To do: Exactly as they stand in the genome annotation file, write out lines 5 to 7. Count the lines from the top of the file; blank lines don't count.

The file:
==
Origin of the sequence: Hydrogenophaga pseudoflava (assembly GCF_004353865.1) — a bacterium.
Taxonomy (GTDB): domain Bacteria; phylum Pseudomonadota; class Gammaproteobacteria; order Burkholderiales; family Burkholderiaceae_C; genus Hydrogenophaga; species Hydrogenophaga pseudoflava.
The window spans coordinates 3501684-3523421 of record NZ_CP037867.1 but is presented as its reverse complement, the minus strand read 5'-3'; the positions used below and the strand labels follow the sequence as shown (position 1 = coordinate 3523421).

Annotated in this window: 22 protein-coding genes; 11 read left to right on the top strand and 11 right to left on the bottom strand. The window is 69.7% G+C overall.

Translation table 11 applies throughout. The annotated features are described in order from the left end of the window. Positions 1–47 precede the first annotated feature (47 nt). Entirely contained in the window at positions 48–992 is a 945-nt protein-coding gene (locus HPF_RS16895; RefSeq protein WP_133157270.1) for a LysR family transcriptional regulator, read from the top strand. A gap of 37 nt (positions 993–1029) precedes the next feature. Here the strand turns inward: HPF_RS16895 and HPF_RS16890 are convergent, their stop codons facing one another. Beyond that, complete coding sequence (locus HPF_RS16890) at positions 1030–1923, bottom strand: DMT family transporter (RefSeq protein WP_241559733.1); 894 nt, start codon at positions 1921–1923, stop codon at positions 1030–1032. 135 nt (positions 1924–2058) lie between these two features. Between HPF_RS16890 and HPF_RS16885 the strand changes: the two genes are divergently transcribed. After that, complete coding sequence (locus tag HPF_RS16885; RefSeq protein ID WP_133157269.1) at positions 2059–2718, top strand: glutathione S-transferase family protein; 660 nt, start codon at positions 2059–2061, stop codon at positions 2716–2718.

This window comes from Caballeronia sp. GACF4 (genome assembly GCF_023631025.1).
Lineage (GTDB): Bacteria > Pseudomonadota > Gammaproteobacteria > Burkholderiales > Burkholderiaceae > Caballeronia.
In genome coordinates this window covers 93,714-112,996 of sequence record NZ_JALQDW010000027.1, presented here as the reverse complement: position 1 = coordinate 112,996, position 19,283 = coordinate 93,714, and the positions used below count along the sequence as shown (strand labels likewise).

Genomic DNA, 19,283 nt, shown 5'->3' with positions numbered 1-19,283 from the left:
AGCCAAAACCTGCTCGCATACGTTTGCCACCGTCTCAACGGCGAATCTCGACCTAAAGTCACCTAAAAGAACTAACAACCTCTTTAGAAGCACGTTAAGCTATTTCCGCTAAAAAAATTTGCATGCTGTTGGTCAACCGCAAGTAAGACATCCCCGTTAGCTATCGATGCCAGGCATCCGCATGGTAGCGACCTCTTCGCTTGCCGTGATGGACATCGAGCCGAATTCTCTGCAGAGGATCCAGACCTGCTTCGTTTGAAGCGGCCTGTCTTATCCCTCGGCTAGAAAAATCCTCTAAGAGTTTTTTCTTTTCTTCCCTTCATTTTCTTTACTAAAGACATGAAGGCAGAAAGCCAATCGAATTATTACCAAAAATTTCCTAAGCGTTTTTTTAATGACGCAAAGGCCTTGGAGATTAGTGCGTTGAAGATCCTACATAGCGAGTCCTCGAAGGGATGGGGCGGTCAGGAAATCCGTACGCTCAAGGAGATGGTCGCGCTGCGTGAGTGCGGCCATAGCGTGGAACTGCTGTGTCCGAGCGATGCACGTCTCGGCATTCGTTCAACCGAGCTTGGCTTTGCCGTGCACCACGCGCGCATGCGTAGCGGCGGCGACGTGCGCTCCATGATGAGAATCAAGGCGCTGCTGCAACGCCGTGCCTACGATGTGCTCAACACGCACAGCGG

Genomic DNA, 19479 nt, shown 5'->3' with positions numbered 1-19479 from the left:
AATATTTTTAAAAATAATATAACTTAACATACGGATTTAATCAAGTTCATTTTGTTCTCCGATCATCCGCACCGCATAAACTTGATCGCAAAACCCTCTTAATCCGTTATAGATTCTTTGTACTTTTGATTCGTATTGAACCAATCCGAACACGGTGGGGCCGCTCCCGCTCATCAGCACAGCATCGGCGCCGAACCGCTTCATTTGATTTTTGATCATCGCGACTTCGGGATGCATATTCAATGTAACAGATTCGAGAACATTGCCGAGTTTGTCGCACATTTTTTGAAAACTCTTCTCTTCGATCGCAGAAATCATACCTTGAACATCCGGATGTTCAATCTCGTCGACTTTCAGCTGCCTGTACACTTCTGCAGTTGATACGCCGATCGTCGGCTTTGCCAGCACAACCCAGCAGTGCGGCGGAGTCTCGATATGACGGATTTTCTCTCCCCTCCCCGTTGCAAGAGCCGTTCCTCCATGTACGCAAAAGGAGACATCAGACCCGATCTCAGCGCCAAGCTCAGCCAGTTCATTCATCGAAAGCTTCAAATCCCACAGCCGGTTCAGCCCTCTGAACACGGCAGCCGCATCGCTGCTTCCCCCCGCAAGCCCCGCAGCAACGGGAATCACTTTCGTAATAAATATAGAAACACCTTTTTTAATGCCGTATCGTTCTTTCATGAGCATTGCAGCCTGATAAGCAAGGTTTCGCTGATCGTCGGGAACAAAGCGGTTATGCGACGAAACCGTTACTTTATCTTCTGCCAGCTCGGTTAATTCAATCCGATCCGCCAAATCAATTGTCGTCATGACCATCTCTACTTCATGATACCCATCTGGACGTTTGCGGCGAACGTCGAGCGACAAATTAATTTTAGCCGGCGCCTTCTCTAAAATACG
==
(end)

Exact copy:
Translation table 11 applies throughout. The annotated features are described in order from the left end of the window. Positions 1–47 precede the first annotated feature (47 nt). Entirely contained in the window at positions 48–992 is a 945-nt protein-coding gene (locus HPF_RS16895; RefSeq protein WP_133157270.1) for a LysR family transcriptional regulator, read from the top strand. A gap of 37 nt (positions 993–1029) precedes the next feature. Here the strand turns inward: HPF_RS16895 and HPF_RS16890 are convergent, their stop codons facing one another. Beyond that, complete coding sequence (locus HPF_RS16890) at positions 1030–1923, bottom strand: DMT family transporter (RefSeq protein WP_241559733.1); 894 nt, start codon at positions 1921–1923, stop codon at positions 1030–1032. 135 nt (positions 1924–2058) lie between these two features. Between HPF_RS16890 and HPF_RS16885 the strand changes: the two genes are divergently transcribed. After that, complete coding sequence (locus tag HPF_RS16885; RefSeq protein ID WP_133157269.1) at positions 2059–2718, top strand: glutathione S-transferase family protein; 660 nt, start codon at positions 2059–2061, stop codon at positions 2716–2718.

This window comes from Caballeronia sp. GACF4 (genome assembly GCF_023631025.1).
Lineage (GTDB): Bacteria > Pseudomonadota > Gammaproteobacteria > Burkholderiales > Burkholderiaceae > Caballeronia.